Almonds make a nutritious and delicious snack, offering a bounty of protein, fiber and healthy fats. Following two outbreaks of salmonella poisoning in 2001 and 2004 traced to raw almonds, the U.S. Department of Agriculture began requiring all almonds sold in stores to be pasteurized, or treated with heat, including blanching, roasting or steaming. Although contamination is rare, eating contaminated raw almonds could make you very sick.
The Scoop on Raw Almonds
Some varieties of "raw" almonds are not actually raw. These almonds have been heated to a high enough temperature to kill bacteria, but not so high that they are cooked. You can find truly raw almonds that have not been treated at all online.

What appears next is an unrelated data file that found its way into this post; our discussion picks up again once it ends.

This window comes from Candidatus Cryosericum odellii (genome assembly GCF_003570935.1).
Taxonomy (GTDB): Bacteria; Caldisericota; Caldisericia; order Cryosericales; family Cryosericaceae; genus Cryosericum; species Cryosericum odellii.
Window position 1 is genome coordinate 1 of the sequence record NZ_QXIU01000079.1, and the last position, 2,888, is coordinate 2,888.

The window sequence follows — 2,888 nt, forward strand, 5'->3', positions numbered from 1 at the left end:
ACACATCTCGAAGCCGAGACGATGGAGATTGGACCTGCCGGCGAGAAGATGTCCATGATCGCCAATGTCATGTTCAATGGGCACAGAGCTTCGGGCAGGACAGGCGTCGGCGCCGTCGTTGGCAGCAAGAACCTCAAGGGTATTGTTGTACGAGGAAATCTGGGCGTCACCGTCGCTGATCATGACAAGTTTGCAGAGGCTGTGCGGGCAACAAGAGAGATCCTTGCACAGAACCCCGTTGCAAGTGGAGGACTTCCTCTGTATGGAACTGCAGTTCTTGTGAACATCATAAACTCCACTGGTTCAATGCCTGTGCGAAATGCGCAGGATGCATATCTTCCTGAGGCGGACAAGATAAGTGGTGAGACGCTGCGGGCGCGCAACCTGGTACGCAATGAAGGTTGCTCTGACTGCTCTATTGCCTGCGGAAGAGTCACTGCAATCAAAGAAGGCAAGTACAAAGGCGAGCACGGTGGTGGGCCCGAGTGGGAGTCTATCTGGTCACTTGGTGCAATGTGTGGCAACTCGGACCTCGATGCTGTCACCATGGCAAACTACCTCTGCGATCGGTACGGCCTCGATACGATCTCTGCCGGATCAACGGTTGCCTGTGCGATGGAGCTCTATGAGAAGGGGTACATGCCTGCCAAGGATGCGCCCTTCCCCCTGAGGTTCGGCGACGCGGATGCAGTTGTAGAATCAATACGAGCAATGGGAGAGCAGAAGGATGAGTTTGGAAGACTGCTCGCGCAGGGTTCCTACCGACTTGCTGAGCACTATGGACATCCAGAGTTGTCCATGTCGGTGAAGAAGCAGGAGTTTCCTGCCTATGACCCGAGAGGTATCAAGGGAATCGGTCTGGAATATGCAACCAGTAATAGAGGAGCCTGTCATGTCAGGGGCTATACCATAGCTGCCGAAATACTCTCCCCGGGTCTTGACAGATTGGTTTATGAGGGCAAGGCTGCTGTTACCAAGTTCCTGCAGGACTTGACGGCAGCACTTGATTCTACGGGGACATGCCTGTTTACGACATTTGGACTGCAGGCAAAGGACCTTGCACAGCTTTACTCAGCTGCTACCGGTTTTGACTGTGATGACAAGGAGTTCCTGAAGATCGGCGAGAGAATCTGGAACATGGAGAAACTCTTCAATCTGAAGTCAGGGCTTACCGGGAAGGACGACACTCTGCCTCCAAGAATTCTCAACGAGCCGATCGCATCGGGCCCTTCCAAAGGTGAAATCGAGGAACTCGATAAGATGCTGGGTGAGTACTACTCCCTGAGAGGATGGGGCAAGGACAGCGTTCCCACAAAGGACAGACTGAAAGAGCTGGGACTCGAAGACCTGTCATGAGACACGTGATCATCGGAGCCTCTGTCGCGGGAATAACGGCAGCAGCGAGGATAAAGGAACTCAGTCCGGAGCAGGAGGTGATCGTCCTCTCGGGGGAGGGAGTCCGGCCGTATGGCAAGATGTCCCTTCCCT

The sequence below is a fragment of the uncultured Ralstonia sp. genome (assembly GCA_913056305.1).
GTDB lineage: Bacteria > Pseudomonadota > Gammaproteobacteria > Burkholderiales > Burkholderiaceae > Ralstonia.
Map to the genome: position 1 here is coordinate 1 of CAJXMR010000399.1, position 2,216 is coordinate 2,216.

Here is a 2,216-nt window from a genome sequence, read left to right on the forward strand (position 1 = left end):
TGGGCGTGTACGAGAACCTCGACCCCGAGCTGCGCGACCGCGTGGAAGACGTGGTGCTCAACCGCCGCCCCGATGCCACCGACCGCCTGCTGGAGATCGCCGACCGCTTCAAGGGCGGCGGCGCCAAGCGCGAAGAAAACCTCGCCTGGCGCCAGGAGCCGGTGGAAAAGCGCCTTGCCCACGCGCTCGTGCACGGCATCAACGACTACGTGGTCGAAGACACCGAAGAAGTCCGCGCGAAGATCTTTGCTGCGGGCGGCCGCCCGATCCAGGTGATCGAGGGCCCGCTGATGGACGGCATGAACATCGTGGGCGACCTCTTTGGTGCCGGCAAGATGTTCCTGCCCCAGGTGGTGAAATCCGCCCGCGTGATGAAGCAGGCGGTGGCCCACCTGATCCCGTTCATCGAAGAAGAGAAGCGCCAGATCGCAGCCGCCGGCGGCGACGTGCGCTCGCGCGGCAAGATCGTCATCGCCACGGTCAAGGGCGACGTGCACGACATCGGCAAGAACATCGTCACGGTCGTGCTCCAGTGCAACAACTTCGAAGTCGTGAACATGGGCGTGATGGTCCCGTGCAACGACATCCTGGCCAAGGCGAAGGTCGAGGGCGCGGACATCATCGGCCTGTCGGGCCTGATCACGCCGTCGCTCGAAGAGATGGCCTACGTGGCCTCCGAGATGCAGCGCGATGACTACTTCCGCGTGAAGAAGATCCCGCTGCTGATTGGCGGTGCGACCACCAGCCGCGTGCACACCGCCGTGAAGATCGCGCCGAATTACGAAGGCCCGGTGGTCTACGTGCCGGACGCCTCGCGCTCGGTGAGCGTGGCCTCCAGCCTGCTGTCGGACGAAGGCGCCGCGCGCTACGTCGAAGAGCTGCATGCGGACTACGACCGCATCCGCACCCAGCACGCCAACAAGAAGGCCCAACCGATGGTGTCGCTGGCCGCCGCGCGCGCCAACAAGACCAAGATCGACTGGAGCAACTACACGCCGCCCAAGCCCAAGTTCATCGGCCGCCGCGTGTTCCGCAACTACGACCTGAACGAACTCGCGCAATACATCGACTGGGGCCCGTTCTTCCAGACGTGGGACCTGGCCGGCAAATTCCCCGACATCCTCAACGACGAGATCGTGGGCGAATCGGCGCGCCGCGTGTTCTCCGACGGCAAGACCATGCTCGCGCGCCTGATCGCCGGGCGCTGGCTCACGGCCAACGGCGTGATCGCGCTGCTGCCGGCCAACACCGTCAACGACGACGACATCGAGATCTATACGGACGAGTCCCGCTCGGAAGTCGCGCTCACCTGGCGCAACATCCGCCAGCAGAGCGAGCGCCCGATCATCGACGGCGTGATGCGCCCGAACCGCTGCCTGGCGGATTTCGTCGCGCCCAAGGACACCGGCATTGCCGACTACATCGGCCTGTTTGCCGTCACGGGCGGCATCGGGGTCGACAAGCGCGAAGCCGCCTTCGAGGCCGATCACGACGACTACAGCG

Potential Bacterial Contamination
Nuts are not commonly contaminated with harmful bacteria, but all dried foods run the risk. Salmonella infection usually causes no symptoms, but some people may develop fever, diarrhea and abdominal cramps up to three days after consuming the bacteria. Most people recover without medical treatment, but people with compromised health may be more severely affected. Death is rare, but possible.